Let's set the record straight: Contrary to any reports you may have read on the Internet, Myron Rolle was never asked about me during his testimony before the Knight Commission. It never happened.
After the session, a Rivals.com reporter asked Rolle about me, about any alleged role I had in his recruiting. Rolle said I ranked him lower--ESPN had ranked him as the No. 1 player in the nation--because he wouldn't announce his college decision (to Florida State) during the U.S. Army All-American Game and opted not to attend such academic schools as Notre Dame or Stanford.
I never called Rolle. He called me as a sophomore, junior and senior to talk about my ratings. He also talked about academic schools. So when he told me he was leaning to Florida State, I reminded him that he had talked about academic schools. Florida State isn't known as an academic school.
He got mad. All along, he had been telling me how Yale and Stanford and Michigan and Notre Dame wanted him so much. I wasn't pushing any school, just reminding him of how much he had been emphasizing the importance of academics and a good college education. Notre Dame wasn't even in his top five.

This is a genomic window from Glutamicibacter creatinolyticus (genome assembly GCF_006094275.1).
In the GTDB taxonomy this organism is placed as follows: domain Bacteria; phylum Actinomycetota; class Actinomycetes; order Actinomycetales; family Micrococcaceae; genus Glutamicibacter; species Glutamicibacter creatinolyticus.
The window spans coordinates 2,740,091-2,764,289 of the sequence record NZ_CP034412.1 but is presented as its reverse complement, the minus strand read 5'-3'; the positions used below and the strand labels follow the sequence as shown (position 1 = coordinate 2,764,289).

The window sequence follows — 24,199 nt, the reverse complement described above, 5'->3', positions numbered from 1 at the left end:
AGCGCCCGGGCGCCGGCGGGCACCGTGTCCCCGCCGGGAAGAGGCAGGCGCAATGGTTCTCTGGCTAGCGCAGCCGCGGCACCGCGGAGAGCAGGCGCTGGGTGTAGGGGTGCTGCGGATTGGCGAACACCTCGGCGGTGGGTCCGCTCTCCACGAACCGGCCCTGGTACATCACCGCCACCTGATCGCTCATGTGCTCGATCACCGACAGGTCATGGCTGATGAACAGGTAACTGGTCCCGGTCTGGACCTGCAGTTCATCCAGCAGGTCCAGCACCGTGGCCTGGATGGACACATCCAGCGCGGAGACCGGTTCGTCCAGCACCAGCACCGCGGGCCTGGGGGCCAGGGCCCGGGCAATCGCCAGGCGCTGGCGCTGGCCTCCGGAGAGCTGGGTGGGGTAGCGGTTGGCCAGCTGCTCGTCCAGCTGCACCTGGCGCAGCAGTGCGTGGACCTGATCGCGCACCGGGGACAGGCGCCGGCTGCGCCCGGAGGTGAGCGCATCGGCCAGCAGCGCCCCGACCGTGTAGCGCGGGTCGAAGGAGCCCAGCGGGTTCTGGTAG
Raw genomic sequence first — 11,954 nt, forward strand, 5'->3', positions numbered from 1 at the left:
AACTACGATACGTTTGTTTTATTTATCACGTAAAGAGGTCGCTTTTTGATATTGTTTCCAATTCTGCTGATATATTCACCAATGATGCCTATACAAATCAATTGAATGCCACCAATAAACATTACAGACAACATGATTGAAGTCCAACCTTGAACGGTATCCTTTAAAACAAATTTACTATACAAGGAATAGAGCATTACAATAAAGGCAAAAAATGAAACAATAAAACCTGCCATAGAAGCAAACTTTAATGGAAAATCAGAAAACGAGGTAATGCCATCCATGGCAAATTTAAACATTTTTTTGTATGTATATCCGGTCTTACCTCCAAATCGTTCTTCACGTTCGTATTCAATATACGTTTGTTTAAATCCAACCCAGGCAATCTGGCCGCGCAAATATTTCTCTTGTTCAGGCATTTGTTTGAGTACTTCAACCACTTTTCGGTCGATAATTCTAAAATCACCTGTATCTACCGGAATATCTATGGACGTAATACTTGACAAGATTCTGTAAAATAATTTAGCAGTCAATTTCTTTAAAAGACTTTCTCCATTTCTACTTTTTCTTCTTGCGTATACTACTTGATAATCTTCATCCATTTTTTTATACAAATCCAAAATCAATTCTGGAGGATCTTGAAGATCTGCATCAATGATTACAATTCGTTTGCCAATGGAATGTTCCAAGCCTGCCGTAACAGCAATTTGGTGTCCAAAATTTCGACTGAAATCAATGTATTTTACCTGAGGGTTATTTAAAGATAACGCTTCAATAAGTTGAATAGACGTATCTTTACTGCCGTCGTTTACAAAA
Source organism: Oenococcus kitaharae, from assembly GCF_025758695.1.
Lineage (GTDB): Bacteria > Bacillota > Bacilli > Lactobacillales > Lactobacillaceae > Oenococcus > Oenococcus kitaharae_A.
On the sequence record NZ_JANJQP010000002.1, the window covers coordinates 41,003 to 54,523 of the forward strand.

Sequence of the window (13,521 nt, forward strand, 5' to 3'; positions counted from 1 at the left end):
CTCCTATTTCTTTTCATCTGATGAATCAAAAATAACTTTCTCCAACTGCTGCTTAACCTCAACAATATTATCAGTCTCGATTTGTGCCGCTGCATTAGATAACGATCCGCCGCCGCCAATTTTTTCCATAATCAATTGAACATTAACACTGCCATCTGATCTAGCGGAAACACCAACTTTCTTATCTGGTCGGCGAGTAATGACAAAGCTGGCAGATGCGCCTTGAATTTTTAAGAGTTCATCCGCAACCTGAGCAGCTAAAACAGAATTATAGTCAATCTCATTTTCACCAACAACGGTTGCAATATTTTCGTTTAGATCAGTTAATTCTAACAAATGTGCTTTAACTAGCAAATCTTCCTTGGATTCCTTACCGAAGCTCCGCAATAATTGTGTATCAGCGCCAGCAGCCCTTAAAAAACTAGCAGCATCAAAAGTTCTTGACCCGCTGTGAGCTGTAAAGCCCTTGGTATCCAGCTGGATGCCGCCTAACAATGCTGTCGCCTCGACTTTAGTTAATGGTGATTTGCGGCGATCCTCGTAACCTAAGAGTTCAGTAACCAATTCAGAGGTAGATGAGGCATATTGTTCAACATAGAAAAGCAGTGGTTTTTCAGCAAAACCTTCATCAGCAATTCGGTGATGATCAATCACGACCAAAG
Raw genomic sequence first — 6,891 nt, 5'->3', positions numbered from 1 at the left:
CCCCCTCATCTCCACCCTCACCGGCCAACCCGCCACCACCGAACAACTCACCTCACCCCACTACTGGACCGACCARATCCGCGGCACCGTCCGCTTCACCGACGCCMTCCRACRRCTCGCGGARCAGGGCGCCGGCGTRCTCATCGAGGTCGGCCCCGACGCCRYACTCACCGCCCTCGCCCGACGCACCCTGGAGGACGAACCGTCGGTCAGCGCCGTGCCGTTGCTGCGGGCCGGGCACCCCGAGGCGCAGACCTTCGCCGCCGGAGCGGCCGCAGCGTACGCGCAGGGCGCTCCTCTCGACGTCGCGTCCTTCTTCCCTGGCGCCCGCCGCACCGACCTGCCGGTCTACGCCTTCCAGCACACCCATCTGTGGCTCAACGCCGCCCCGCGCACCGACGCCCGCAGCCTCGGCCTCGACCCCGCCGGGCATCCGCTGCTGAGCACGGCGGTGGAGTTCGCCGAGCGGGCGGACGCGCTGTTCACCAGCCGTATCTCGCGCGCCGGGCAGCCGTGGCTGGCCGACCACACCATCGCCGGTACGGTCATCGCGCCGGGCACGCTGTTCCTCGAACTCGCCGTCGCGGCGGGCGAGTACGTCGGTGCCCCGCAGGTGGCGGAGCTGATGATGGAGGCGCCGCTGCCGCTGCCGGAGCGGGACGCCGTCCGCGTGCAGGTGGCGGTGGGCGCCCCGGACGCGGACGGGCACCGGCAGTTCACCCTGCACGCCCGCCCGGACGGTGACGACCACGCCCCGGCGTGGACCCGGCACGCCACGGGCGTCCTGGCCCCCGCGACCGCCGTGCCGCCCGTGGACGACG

I said he was a first-round draft choice in the NFL and I ranked him in the top 30. But he thought he should be No. 1 in the nation. ESPN had rated him No. 1, the only recruiting service to do so, so he made his commitment on ESPN. My choice as the No. 1 player in the nation was Chris "Beanie" Wells, who went to Ohio State.
Prior to his senior year, I rated Rolle in the top five with Wells, Percy Harvin and Andre Smith. But I dropped him at the U.S. Army Combine in January after seeing Harvin and other top wide receivers twist him around like a pretzel. Coaches said he was a good hitter and was physical but he lacked cover skills. They thought he might be better suited to be a linebacker.
That's when Rolle started to get mad and stopped talking to me. Kids with big egos get upset when you lower their rating. When kids ask me, I tell them to go to a school that graduates kids with worthwhile degrees.
Of course, few kids listen to that message. They want great facilities, girls and the quickest way to the NFL. But I'll give Rolle a lot of credit. In the end, he chose academics and became a Rhodes Scholar, which made his decision to attend Florida State all the more strange. But Florida State, to its credit, said they would help him to earn a Rhodes Scholarship because he stood out so much, more than if he can gone to Harvard or Stanford.